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Sunday newspaper round-up: Asda, B&M, Greece, Bowling, Brexit

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Sunday newspaper round-up: Asda, B&M, Greece, Bowling, Brexit

Mon, 24 July 2017
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Sunday newspaper round-up: Asda, B&M, Greece, Bowling, Brexit
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(ShareCast News) - Asda is exploring a £4.4bn takeover of B&M, the fast-growing discount retailer run by billionaire brothers Simon and Bobby Arora. Britain's third-biggest supermarket chain is understood to be in the early stages of assessing a bid for B&M, which is chaired by the former Tesco boss Sir Terry Leahy. - The Sunday Times
Greece could be close to returning to sustainable economic growth at last after almost a decade of devastating recessions and crises, economists believe. The country's government is getting closer to restoring a degree of financial stability through the latest round of talks with the EU and the International Monetary Fund. - Sunday Telegraph

Customers have been turning their backs on local high streets to spend more cash at accessible out-of-town retail developments and on the internet. However, many towns are now poised to get an overdue new lease of life as councils work on ambitious plans to turnaround the fortunes of high streets by throwing the doors open to big money from the City. - Mail on Sunday

British drugs manufacturers may stockpile medicines in European warehouses as a precaution against a hard Brexit. Drugs made in the UK may have to be tested again once they leave British shores, should the government fail to strike a deal covering pharmaceutical testing. Such an impasse could delay the supply of British medications to countries in Europe. - The Sunday Times

War has broken out between two of Britain's largest green energy suppliers ahead of a boardroom showdown that could clear the way for one of the ­industry's biggest names to launch a controversial takeover of its rival. Aim-listed Good Energy will square up to Ecotricity later this week in a bid to crush its competitor's controversial plan to infiltrate the board months ­after taking a large stake in the company. - Sunday Telegraph

Boots has said it is "truly sorry" for the way it responded to a campaign calling for it to cut the price of emergency contraception and said it is looking for cheaper alternatives. The announcement, late on Friday night, came after news that the women's parliamentary Labour party (PLP) had written to the store's chief pharmacist to express "deep concern" about the company's refusal to reduce the price of emergency contraception, and as calls for a boycott continue to grow. - The Observer

Fund managers trying to woo younger investors are backing firms that do good in the world. Ethical funds are undergoing a major overhaul as asset managers try to work out what is important to the next generation of investors. - Mail on Sunday

Investors are considering cashing out of one of Britain's biggest water suppliers after the industry watchdog warned of a clampdown on profits. Shareholders that control more than half of Kelda, the parent company of Yorkshire Water, are toying with selling their stakes for what could be a total of £4bn. - The Sunday Times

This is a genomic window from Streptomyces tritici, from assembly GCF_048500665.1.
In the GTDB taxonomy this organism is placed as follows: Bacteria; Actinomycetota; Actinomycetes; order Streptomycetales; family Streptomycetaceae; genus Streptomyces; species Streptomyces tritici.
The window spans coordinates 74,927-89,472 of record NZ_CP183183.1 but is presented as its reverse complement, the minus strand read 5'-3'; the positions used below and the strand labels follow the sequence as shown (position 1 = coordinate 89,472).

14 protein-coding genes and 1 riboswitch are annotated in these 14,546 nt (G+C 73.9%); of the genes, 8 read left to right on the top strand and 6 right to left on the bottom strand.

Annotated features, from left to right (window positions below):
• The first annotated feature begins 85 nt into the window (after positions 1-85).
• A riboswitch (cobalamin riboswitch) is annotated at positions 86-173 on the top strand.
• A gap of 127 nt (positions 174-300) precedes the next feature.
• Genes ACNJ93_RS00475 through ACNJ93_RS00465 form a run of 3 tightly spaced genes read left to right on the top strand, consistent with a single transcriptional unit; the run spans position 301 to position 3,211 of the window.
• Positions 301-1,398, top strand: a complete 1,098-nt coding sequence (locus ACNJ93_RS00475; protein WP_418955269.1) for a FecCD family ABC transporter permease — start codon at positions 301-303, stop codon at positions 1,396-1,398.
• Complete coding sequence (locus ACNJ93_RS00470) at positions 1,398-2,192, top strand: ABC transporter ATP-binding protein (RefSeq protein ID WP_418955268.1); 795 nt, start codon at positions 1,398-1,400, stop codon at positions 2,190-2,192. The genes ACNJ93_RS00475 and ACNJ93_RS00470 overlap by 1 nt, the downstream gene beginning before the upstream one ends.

Sky shareholders are in line for a £171m payout as the £11.7bn takeover of the pay-TV giant by 21st Century Fox is repeatedly delayed by stumbles over regulatory hurdles. Scrutiny of the deal is now expected to continue into next year and trigger a 10p per share special dividend. - Sunday Telegraph

A headlong rush into a "politically attractive" trade deal with the US risks exposing British companies to hostile takeovers and handing American firms the upper hand, one of Britain's leading business figures has warned. Adam Marshall, director general of the British Chambers of Commerce, said he was "distinctly uneasy" about the idea of a swift free-trade deal. - The Observer

Staff perks have risen above the £8bn mark for the first time this decade, according to accountancy group UHY Hacker Young. The value of taxable benefits employees received as part of their remuneration packages has increased by more than 5% to £8bn in 2015/16 from £7.6bn in the year earlier. - Mail on Sunday

The squeeze on household finances could push Britain into recession over the coming year, two leading forecasters have warned. A combination of inflation and stagnant wages will put the brakes on consumer spending - the mainstay of the economy since last year's EU referendum, according to Fathom Consulting. - The Sunday Times

Worldpay has warned British shareholders that it would be too expensive for the payments giant to have a dual listing in London and New York once it completes the £7.7bn tie-up it tentatively agreed with US rival Vantiv earlier this month. New York-listed Vantiv currently plans to delist Worldpay from the London market following its deal with the FTSE 100 company, despite presenting the transaction to investors as a merger. - Sunday Telegraph

A £14bn class-action lawsuit against MasterCard for allegedly overcharging more than 45m people in Britain over a 16-year period was blocked by a British court on Friday. The competition appeal tribunal (CAT), a newly empowered court that oversees Britain's fledgling class action regime, ruled that it would not grant the necessary collective proceedings order for the case to continue to trial. - The Observer

While most exporters are benefiting from sterling's slide, importers are suffering and 61% have raised prices - by an average of 9% in the past 12 months - new research has found. The study, conducted by East & Partners for American Express, found nine in ten small and medium-sized exporters were doing well from the pound's fall, increasing their profit margins by 16%. - Mail on Sunday